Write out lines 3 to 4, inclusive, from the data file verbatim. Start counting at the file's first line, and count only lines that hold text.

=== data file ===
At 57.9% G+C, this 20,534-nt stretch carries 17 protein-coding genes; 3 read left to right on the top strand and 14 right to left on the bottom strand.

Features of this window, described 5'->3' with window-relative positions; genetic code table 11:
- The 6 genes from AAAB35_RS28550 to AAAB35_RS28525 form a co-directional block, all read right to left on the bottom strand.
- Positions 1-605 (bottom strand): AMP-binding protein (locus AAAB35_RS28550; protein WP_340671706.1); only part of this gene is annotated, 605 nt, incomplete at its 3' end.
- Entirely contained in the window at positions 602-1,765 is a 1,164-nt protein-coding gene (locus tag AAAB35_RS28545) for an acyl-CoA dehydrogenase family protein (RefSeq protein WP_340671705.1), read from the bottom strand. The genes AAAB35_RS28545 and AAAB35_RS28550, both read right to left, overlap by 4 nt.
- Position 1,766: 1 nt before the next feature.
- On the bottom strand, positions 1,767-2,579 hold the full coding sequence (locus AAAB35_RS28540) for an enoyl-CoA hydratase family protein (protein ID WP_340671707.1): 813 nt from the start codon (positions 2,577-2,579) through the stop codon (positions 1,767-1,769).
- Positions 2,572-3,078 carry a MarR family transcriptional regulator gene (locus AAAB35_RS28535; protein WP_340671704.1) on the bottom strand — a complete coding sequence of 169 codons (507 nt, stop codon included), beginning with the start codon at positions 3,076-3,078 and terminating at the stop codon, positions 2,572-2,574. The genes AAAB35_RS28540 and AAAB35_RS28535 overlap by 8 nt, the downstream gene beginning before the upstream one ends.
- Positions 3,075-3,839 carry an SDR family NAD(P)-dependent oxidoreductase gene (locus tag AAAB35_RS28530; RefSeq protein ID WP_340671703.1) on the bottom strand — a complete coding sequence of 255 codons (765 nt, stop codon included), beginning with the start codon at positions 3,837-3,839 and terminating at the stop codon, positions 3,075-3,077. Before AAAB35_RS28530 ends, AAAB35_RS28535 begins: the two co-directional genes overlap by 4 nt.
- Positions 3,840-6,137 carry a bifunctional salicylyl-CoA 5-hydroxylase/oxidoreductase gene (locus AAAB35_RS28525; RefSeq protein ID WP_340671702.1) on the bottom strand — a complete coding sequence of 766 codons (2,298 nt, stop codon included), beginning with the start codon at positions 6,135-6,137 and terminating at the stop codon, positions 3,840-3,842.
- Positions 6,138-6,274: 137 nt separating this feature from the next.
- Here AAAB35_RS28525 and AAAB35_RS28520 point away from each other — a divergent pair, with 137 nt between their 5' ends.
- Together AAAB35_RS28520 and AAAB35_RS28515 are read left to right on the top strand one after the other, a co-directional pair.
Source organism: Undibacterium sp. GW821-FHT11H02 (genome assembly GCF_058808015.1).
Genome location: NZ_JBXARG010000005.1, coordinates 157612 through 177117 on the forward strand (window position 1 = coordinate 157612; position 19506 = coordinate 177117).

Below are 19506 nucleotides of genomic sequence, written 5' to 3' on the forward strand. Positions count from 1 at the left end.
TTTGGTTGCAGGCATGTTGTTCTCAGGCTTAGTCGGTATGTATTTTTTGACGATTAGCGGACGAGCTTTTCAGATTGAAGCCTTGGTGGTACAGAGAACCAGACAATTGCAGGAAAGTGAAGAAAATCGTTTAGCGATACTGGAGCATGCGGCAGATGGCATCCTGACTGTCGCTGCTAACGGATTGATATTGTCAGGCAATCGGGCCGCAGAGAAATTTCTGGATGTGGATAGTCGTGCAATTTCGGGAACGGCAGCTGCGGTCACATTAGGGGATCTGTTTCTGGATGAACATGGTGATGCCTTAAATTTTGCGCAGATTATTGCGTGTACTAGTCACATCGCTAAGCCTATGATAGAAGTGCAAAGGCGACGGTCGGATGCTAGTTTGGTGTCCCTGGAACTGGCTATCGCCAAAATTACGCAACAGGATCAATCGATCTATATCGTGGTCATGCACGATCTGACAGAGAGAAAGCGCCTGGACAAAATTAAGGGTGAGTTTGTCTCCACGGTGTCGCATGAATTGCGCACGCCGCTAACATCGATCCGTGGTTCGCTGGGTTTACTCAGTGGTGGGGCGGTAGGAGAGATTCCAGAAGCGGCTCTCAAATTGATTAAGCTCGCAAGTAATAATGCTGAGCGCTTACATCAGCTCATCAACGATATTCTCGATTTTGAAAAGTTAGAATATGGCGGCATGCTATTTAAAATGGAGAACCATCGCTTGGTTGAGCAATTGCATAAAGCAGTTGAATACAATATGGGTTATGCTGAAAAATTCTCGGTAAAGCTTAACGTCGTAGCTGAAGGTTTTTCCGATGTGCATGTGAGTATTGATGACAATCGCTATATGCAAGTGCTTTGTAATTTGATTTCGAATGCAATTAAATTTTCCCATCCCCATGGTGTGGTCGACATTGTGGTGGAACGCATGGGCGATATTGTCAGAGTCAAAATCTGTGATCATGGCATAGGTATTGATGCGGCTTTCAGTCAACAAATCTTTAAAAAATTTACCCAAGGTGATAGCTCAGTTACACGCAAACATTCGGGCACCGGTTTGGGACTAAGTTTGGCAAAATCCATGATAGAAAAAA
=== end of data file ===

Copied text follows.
- The 6 genes from AAAB35_RS28550 to AAAB35_RS28525 form a co-directional block, all read right to left on the bottom strand.
- Positions 1-605 (bottom strand): AMP-binding protein (locus AAAB35_RS28550; protein WP_340671706.1); only part of this gene is annotated, 605 nt, incomplete at its 3' end.